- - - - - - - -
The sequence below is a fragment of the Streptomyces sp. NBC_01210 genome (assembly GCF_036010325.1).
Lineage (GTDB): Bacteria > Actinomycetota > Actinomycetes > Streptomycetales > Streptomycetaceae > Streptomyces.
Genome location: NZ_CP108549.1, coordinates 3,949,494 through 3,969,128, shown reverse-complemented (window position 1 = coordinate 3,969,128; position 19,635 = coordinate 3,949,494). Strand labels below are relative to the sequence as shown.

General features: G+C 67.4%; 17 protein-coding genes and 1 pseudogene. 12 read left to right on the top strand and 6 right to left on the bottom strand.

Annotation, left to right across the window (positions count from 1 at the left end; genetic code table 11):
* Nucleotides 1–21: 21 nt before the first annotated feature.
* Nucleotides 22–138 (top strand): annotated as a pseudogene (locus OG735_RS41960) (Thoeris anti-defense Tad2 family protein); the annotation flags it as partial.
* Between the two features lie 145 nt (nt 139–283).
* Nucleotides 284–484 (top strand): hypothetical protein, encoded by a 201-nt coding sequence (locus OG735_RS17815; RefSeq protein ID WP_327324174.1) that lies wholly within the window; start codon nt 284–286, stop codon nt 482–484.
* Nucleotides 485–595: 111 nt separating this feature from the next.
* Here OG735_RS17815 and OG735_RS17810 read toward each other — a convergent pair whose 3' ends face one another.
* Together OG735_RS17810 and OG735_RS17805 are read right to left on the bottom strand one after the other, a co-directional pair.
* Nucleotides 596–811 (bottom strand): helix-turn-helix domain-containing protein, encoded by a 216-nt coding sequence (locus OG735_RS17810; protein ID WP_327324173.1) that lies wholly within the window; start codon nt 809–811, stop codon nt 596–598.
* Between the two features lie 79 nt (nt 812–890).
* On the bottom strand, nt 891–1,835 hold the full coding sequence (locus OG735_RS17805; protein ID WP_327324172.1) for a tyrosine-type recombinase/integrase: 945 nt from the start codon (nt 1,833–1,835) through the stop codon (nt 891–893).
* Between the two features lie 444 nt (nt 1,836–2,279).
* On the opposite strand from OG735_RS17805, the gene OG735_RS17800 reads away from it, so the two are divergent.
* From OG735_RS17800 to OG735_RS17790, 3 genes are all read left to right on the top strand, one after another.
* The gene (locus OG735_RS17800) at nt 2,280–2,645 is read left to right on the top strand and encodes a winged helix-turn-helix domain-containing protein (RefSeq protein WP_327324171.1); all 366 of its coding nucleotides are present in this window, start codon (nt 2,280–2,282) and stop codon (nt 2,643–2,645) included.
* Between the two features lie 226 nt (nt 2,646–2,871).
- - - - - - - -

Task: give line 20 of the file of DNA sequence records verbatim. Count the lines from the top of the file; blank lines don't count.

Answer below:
* Between the two features lie 226 nt (nt 2,646–2,871).